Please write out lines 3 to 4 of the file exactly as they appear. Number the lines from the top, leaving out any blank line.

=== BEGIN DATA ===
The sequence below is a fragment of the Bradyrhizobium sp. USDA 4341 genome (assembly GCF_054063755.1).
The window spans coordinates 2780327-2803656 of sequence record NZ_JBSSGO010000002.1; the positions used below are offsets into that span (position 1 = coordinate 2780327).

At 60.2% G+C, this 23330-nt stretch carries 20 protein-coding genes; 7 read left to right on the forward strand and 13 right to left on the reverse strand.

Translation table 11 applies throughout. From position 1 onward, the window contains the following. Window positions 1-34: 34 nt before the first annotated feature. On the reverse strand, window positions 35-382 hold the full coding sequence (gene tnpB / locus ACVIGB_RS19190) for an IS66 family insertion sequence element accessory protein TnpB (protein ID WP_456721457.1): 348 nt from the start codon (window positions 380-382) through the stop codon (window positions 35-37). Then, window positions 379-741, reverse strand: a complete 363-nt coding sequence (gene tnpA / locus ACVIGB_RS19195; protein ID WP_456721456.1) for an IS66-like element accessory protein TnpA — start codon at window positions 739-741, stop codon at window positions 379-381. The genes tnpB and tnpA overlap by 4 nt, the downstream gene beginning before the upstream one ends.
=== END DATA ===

At 60.2% G+C, this 23330-nt stretch carries 20 protein-coding genes; 7 read left to right on the forward strand and 13 right to left on the reverse strand.

Translation table 11 applies throughout. From position 1 onward, the window contains the following. Window positions 1-34: 34 nt before the first annotated feature. On the reverse strand, window positions 35-382 hold the full coding sequence (gene tnpB / locus ACVIGB_RS19190) for an IS66 family insertion sequence element accessory protein TnpB (protein ID WP_456721457.1): 348 nt from the start codon (window positions 380-382) through the stop codon (window positions 35-37). Then, window positions 379-741, reverse strand: a complete 363-nt coding sequence (gene tnpA / locus ACVIGB_RS19195; protein ID WP_456721456.1) for an IS66-like element accessory protein TnpA — start codon at window positions 739-741, stop codon at window positions 379-381. The genes tnpB and tnpA overlap by 4 nt, the downstream gene beginning before the upstream one ends.